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Installer - #7 Anatomy of a Modern Bundler

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(Cookie to anyone who gets the reference)

Right, as promised last night, here is an overview of the design of the installer project in general.

As I said way back(!) in January, the stated goal of this project is to offer a software delivery method that is as independant of the platform it is installing the software to as possible. Hopefully, I have designed a model that does not only that, but can also prove to be extensible, customisable and usable in more ways than the traditional "download and double-click" method.

The Architecture

One of the decisions I made early on at the start of this project (or rather, this incarnation of it) is that in order to be a truely platform independant distribution method, I would need to avoid as much platform specific information as possible in the file the user interacts with. The key as I saw it would be to take a largely meta-data approach, and let this be interpreted in a platform dependant manner using a native application type.

In this way, we save the overhead and stew of adding bootstraps for each platform in the file. Of course, there is the initial overhead cost of distributing the runtime to each platform

So like the RPM, YUM, DEB and MSI formats, the installation file is not in itself an executable file (well, MSI kinda is - AFAIK it contains a bootstrap that checks to see if the Windows Installer service is installed, and can optionally contain the runtime in case it isn't, but now I am getting beyond the point), but instead assume the role of a data file.

The Installer File

The Image

In the process of creating an installer, the developer will create at least two different files. The first is the file that contains all the information about the program - the metadata, the binaries, the settings and the dependency information.

It consists of a compressed archive, with a heading XML sheet (encoded as UTF-8) that acts as the information base for the image.

Files can be grouped into components of an application, for example the application data, the help files, example files, etc, and each of these can have a default weight that will determine whether they will be installed by default. All Images will have at least one component, that being the application data. This component is unique in that it will have a reserved name (all other components can be named as you wish), and it will be assaigned the weight of the primary component. Unless already installed (as in the case of a Repair), the user will not be presented with an option not to install it.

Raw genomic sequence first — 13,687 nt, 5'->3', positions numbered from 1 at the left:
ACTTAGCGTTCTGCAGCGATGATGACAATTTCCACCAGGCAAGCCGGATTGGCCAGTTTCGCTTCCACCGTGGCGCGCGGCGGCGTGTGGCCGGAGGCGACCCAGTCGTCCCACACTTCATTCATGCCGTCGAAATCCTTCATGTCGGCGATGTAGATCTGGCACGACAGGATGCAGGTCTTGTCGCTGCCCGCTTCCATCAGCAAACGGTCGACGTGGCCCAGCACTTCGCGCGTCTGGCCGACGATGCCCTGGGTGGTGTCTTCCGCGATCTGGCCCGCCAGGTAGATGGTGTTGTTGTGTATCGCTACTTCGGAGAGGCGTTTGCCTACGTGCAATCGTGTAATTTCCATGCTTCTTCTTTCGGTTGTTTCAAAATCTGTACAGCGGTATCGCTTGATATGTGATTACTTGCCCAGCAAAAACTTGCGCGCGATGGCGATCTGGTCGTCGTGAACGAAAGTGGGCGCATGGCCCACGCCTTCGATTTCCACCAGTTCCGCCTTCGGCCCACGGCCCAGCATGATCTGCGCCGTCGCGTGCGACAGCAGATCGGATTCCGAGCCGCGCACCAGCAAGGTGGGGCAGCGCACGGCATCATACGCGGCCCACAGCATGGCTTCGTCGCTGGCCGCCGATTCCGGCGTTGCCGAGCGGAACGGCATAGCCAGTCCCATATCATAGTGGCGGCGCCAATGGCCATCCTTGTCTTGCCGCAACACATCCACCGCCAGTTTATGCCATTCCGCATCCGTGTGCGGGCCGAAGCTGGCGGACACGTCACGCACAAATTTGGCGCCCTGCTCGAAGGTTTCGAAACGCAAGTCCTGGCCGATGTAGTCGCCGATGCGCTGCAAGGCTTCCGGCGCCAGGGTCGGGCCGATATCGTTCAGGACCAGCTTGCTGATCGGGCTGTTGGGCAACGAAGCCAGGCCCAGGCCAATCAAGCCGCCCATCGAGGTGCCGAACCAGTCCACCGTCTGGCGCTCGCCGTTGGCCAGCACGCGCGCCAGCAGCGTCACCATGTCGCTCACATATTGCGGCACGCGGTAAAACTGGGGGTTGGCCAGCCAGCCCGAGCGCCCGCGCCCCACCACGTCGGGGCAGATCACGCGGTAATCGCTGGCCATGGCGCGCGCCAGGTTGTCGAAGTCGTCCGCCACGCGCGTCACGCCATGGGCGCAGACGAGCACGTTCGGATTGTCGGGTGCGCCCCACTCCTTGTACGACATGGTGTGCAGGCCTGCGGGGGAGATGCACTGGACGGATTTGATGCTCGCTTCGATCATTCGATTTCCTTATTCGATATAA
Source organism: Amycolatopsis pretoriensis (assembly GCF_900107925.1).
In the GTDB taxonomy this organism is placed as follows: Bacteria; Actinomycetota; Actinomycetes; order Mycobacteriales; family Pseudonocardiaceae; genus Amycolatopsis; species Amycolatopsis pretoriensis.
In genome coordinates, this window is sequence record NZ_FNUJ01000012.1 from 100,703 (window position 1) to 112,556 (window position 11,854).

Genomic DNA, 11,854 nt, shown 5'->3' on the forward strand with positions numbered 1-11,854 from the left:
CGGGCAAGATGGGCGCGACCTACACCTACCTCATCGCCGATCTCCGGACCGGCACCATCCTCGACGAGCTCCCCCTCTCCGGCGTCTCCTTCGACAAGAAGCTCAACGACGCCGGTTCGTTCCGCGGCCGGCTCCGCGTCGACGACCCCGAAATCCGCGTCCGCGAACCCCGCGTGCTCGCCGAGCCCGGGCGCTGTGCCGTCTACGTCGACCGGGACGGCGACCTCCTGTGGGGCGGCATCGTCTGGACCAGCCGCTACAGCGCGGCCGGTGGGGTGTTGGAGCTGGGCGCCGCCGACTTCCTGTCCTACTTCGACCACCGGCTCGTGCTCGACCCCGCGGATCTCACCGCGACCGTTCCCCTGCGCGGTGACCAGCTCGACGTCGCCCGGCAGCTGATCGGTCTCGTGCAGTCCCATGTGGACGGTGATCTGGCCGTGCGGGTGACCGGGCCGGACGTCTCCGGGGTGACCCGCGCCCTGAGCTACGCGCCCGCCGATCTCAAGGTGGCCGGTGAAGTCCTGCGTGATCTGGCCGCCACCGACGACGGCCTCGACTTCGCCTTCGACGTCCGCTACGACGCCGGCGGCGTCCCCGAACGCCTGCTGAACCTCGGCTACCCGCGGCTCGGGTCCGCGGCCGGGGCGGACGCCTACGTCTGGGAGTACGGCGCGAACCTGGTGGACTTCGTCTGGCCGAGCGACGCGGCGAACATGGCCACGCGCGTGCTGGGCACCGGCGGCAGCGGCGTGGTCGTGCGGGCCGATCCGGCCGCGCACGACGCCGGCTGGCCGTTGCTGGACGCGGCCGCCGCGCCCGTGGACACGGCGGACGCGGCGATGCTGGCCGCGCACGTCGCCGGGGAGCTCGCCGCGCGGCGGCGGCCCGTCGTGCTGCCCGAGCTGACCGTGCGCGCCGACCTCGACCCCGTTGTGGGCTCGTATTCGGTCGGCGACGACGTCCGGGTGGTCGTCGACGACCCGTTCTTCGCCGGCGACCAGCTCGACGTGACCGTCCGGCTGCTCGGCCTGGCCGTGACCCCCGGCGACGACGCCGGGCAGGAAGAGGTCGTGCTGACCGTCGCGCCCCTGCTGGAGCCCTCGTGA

Image files have the file extension ".image".

The Install File

The second file is the installer file itself. Like the image file, it is an archive file with a UTF-8 XML header sheet. Images are assaigned weights to determine their importance to the installation in question.

All installers will contain at least one image, that being the store of information about your product. This is assaigned the weight of being the primary image. There is only one such image, and the installer file is named for it. Like the primary component in the Image, the user will not be presented with an option to not install the primary image, unless it has already been installed.

Install files have the file extension ".setup".

If you want to use a programming analogy, you can think of image files as being classes, and installer files as a namespace.

Q: Why the seperation?

There are a couple of benefits of seperating images from the actual installer profile.

* It makes it easier to incorporate third party dependencies in your application. Suppose you have written a package that requires the GTK+ Toolkit for Windows to be installed. By having the image seperate, you can easily incorporate different packages in your application without a need for a working knowledge of how they should be installed. It also has the effect of making it easy to share frameworks and other dependency methods that install themselves properly on the target system.

* Helps make the installation seamless. All images that have been selected to be installed are queued one after the other, so when one image has been recreated on the client machine, the next one will begin processing immediatly, all within the same viewport. Contrast this with current graphical installers, where running a second installation invariably means opening a new set of windows that clutter the users workspace.

* Reduces overall overhead. Queued images that run inside the same process reduce overhead incurred by other graphical packages that start a new process for each package to be installed.

* From a developmental point of view, it abstracts the distinction between a network installation and a local one. The same image can be used in either instance, all that changes is the address type used. The installer will be able to take the appropriate action when it comes to process the images.

The End

So, what does everyone make of it? I know is a bit of a departure from most current installation models, but I don't think it does anything that puts anyone too far out of their way. In fact, I hope that it will help to make distributing software over a number of platforms (or even just the one) easier for both the developer and the end user.
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I can't say that I have ever seen Ant used outside of Java, let alone as a method of distribution. But then, there is every chance that I am missing your actual question...

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